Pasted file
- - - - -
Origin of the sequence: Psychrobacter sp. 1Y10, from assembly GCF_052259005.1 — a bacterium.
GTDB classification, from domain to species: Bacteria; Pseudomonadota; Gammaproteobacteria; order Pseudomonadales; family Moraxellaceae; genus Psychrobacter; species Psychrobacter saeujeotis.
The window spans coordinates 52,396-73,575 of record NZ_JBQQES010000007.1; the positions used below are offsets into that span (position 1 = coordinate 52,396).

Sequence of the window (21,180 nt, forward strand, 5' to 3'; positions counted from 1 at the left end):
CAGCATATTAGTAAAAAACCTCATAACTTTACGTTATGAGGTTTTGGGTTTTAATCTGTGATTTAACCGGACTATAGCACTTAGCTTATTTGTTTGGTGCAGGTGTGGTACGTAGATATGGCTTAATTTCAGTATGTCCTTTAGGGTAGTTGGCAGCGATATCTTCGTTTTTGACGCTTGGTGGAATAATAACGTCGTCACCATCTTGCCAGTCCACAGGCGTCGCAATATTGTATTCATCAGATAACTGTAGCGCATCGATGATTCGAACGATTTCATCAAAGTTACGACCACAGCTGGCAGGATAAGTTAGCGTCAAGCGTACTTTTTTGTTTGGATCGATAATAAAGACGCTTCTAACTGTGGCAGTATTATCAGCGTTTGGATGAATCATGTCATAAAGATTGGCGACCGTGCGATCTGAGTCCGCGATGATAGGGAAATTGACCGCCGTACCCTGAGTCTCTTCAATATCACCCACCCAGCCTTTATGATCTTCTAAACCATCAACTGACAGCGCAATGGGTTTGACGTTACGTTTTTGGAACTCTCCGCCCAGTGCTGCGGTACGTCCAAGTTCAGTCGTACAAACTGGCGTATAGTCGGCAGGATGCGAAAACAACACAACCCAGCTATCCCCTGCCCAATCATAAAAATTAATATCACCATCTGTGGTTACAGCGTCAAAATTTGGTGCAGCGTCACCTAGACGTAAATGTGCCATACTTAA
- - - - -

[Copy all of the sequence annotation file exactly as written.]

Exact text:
Origin of the sequence: Psychrobacter sp. 1Y10, from assembly GCF_052259005.1 — a bacterium.
GTDB classification, from domain to species: Bacteria; Pseudomonadota; Gammaproteobacteria; order Pseudomonadales; family Moraxellaceae; genus Psychrobacter; species Psychrobacter saeujeotis.
The window spans coordinates 52,396-73,575 of record NZ_JBQQES010000007.1; the positions used below are offsets into that span (position 1 = coordinate 52,396).

Sequence of the window (21,180 nt, forward strand, 5' to 3'; positions counted from 1 at the left end):
CAGCATATTAGTAAAAAACCTCATAACTTTACGTTATGAGGTTTTGGGTTTTAATCTGTGATTTAACCGGACTATAGCACTTAGCTTATTTGTTTGGTGCAGGTGTGGTACGTAGATATGGCTTAATTTCAGTATGTCCTTTAGGGTAGTTGGCAGCGATATCTTCGTTTTTGACGCTTGGTGGAATAATAACGTCGTCACCATCTTGCCAGTCCACAGGCGTCGCAATATTGTATTCATCAGATAACTGTAGCGCATCGATGATTCGAACGATTTCATCAAAGTTACGACCACAGCTGGCAGGATAAGTTAGCGTCAAGCGTACTTTTTTGTTTGGATCGATAATAAAGACGCTTCTAACTGTGGCAGTATTATCAGCGTTTGGATGAATCATGTCATAAAGATTGGCGACCGTGCGATCTGAGTCCGCGATGATAGGGAAATTGACCGCCGTACCCTGAGTCTCTTCAATATCACCCACCCAGCCTTTATGATCTTCTAAACCATCAACTGACAGCGCAATGGGTTTGACGTTACGTTTTTGGAACTCTCCGCCCAGTGCTGCGGTACGTCCAAGTTCAGTCGTACAAACTGGCGTATAGTCGGCAGGATGCGAAAACAACACAACCCAGCTATCCCCTGCCCAATCATAAAAATTAATATCACCATCTGTGGTTACAGCGTCAAAATTTGGTGCAGCGTCACCTAGACGTAAATGTGCCATACTTAA